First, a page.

Julia Graziano; Manlius, NY; “Don’t Cross Me,” 2020
Debbie Grifka; Ann Arbor, MI; “Chaos and Calm,” 2020
Barbara Oliver Hartman; Flower Mound, TX; “Help: Blood and Chaos,” 2018
Judy Hooworth; Morisset NSW, Australia; “Creek Drawing #17” and “Down the Creek: Twenty-Eight Sketches,” both made in 2021
Maren Johnston; Santa Barbara, CA; “Gourds,” 2019
Patty Kennedy-Zafred; Murrysville, PA; “Warriors in the White House,” 2020
Jill Kerttula; Charlottesville, VA; “Dystopia in the Time of the Dog Toy Virus,” 2020
Judy Kirpich; Lewes, DE; “Indigo Composition No. 10” (2019) and “Indigo Composition No.14” (2021)
Anna Faye Korngute; Pacific Palisades, CA; “Movement Three” (2019) and “The Red Line” (2020)
Susan Lapham; Vienna, VA; “Playland #6” and “Playland #3,” both made in 2020
Mary-Ellen Latino; Nipomo, CA; “The World Is Watching! #3,” 2020
Lynne Lee; Toronto, Canada; “Kimono #3 Winds Flowing for Clarity,” 2021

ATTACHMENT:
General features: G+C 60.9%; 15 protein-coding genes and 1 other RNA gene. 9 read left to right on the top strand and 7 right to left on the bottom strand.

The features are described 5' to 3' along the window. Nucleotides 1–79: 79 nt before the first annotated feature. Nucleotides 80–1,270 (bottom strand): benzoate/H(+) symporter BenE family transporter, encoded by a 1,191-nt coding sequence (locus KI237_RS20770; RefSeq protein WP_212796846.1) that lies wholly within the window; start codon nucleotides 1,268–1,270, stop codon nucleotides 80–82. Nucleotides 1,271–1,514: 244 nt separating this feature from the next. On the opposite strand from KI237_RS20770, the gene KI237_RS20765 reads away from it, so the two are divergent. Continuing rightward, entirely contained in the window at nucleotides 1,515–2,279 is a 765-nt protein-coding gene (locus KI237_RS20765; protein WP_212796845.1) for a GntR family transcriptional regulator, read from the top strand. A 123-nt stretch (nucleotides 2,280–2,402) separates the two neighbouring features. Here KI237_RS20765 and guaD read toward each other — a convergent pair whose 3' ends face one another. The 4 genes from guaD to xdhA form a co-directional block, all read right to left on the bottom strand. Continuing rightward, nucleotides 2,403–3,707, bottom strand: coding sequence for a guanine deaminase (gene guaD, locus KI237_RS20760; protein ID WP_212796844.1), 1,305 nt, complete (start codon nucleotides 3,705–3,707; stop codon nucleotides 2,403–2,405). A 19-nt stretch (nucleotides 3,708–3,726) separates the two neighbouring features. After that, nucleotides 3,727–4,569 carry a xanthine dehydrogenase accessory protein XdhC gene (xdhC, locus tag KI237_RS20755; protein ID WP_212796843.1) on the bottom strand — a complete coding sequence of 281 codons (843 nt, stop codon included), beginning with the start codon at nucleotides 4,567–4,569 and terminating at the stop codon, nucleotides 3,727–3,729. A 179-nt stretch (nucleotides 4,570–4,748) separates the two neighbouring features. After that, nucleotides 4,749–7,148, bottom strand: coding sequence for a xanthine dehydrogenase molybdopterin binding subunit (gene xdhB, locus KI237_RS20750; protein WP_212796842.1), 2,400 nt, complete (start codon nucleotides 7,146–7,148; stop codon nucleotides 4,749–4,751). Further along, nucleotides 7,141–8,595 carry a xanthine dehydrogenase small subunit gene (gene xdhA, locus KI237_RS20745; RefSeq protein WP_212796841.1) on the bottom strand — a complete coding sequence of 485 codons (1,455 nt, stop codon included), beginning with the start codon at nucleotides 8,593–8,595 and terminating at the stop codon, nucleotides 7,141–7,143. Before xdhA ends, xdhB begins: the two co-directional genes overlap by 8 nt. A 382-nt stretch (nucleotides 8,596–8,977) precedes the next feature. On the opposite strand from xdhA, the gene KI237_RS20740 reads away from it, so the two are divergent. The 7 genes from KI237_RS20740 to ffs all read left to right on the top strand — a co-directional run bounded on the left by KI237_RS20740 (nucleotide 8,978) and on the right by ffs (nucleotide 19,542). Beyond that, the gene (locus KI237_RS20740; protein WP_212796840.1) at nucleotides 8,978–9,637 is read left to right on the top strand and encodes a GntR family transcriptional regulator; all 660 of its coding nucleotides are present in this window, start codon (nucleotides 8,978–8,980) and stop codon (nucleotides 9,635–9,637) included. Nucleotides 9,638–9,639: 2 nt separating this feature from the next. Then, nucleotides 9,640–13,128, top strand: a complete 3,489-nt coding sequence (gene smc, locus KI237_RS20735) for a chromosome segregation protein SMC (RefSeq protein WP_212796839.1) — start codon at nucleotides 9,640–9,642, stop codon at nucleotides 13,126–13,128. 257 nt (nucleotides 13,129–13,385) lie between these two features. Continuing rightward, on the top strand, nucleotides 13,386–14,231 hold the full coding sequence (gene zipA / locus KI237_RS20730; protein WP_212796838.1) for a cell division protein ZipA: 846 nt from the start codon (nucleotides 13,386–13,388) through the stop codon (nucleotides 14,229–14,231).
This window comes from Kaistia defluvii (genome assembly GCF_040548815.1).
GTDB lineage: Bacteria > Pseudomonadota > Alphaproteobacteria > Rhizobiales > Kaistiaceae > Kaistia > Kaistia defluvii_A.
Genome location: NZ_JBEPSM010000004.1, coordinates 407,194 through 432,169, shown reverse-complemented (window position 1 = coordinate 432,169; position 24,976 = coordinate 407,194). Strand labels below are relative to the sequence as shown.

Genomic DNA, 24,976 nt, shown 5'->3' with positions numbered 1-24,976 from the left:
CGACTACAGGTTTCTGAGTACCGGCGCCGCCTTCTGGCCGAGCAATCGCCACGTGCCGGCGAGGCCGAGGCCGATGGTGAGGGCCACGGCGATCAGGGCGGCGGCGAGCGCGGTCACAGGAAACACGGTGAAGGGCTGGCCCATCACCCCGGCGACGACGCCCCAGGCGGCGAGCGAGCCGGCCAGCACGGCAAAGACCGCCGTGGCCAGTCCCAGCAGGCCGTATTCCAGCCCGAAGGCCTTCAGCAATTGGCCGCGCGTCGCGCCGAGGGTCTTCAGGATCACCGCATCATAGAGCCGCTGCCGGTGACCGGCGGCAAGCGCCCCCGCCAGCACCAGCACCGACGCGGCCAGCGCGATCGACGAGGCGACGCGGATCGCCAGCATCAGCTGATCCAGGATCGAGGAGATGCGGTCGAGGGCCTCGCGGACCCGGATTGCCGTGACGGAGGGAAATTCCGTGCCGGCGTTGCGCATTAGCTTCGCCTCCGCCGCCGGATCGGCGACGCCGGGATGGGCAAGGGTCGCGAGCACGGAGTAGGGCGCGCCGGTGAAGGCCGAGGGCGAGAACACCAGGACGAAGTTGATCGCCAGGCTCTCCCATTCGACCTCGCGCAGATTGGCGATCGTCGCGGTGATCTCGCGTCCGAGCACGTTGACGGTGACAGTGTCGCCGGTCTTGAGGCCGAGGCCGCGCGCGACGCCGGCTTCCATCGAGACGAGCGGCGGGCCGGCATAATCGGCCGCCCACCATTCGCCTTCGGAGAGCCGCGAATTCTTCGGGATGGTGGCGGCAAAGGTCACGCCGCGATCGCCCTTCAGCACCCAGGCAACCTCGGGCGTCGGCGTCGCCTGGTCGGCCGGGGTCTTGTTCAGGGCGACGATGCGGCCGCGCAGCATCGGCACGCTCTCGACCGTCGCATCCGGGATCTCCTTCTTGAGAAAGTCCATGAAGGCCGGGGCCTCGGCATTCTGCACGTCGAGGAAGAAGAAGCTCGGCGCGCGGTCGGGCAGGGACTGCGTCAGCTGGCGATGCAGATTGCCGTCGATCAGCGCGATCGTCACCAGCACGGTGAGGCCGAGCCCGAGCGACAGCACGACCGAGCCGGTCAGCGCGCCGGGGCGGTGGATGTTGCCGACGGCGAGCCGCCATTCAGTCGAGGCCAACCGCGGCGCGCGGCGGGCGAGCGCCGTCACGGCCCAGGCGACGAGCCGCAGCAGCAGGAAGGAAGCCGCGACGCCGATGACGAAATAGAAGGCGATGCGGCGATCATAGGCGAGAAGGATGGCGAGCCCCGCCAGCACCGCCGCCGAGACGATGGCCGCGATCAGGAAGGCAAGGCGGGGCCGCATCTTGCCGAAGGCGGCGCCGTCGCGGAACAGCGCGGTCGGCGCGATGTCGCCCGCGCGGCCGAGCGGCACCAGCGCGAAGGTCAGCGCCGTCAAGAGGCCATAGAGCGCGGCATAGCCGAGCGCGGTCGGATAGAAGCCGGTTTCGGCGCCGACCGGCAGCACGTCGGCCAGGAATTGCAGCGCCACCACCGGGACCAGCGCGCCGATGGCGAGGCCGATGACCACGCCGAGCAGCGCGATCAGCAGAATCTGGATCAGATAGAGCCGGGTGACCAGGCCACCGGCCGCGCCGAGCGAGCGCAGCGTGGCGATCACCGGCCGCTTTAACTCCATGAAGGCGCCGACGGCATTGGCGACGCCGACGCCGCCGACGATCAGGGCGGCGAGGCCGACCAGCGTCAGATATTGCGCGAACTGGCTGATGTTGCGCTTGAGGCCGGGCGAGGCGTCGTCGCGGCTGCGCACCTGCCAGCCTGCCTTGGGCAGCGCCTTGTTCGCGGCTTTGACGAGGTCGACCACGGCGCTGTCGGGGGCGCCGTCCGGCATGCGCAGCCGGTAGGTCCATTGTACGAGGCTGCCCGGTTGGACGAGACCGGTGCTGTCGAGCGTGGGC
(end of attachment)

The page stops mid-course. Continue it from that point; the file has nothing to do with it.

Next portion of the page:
Jane Lloyd; Ballymena, Northern Ireland; “Electromagnetic Waves,” 2021
Niraja Lorenz; Eugene, OR; “Churnings,” 2018
Fuzzy Mall; Dundas, Canada; “Ryan Stephenson,” 2021
Jeanne Marklin; Williamstown, MA; “Wildlife 3000,” 2021
Valerie Maser-Flanagan; Carlisle, MA; “Up the Rabbit Hole #2,” 2018
Diane Melms; Anchorage, AK; “Thrill Ride,” 2018
Lena Meszaros; Orsay, France; “Heritage,” 2020
Mandy Miller; Eugene, OR; “Story Time,” 2020
Carol Miraben; Santa Fe, NM; “Teal,” 2020
Kathy Nida; El Cajon, CA; “Womanscape,” 2018
Pat Pauly; Rochester, NY; “Bondi Beach,” 2020
Julia Pfaff; Richmond, VA; “Artifact 4.1” (2019) and “Artifact 4.2” (2020)
Paula Rafferty; Ballysimon, Ireland; “Pumphouse 1,” 2021
Denise Roberts; Albright, WV; “MITOTE #18,” 2020
Susan Robinson; Clayville, NY; “Forever Summer,” 2020
Irene Roderick; Austin, TX; “Viola da Gamba” (2020) and “Celebration of Indigo” (2021)
Roxanne Schwartz; Berkeley, CA; “Groundswell,” 2020
Maria Shell; Anchorage, AK; “Mosh Pit @ the Golden,” 2018
Brenda Gael Smith; Copacabana, Australia; “Acuity #5: Zemblanity,” 2020
Jim Smoote; Chicago, IL; “Matthew,” 2021
Petra Soesemann; Wooster, OH; “Saturn’s Hexagon,” 2018
Bill Stearman; Picton, Canada; “Finding Comfort in the Unknown,” 2021
Kathy Suprenant; Lawrence, KS; “CELL-fie,” 2021
Janet Swigler; Columbia, SC; “Nothing Stays the Same,” 2019
Jan Tetzlaff; Bend, OR; “Medina-Marrakech,” 2021
Shari Werner; New York, NY; “Connected: Vessels,” 2019
Libby Williamson; Villa Park, CA; “Burn Cycles,” 2020
Kevin Womack; Forest, VA; “Lament” and “Equilibrium,” both made in 2020